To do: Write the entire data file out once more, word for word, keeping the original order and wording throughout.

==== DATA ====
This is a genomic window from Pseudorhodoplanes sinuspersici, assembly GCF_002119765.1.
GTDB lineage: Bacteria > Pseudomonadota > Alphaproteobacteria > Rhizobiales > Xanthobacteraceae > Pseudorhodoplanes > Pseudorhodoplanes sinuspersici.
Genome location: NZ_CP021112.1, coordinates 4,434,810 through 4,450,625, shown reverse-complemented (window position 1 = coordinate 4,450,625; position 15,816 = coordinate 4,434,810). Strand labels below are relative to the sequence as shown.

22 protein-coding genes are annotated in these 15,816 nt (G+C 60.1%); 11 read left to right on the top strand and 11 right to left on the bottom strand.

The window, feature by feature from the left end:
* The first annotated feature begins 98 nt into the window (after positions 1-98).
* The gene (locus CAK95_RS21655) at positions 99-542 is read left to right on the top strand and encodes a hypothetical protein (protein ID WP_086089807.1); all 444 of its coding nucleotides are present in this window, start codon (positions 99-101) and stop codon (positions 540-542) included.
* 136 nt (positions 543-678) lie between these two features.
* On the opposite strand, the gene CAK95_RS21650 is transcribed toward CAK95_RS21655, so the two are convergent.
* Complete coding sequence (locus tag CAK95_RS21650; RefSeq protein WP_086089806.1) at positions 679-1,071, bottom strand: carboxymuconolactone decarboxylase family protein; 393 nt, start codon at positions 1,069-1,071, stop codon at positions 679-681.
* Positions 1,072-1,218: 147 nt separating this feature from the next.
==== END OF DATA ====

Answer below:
This is a genomic window from Pseudorhodoplanes sinuspersici, assembly GCF_002119765.1.
GTDB lineage: Bacteria > Pseudomonadota > Alphaproteobacteria > Rhizobiales > Xanthobacteraceae > Pseudorhodoplanes > Pseudorhodoplanes sinuspersici.
Genome location: NZ_CP021112.1, coordinates 4,434,810 through 4,450,625, shown reverse-complemented (window position 1 = coordinate 4,450,625; position 15,816 = coordinate 4,434,810). Strand labels below are relative to the sequence as shown.

22 protein-coding genes are annotated in these 15,816 nt (G+C 60.1%); 11 read left to right on the top strand and 11 right to left on the bottom strand.

The window, feature by feature from the left end:
* The first annotated feature begins 98 nt into the window (after positions 1-98).
* The gene (locus CAK95_RS21655) at positions 99-542 is read left to right on the top strand and encodes a hypothetical protein (protein ID WP_086089807.1); all 444 of its coding nucleotides are present in this window, start codon (positions 99-101) and stop codon (positions 540-542) included.
* 136 nt (positions 543-678) lie between these two features.
* On the opposite strand, the gene CAK95_RS21650 is transcribed toward CAK95_RS21655, so the two are convergent.
* Complete coding sequence (locus tag CAK95_RS21650; RefSeq protein WP_086089806.1) at positions 679-1,071, bottom strand: carboxymuconolactone decarboxylase family protein; 393 nt, start codon at positions 1,069-1,071, stop codon at positions 679-681.
* Positions 1,072-1,218: 147 nt separating this feature from the next.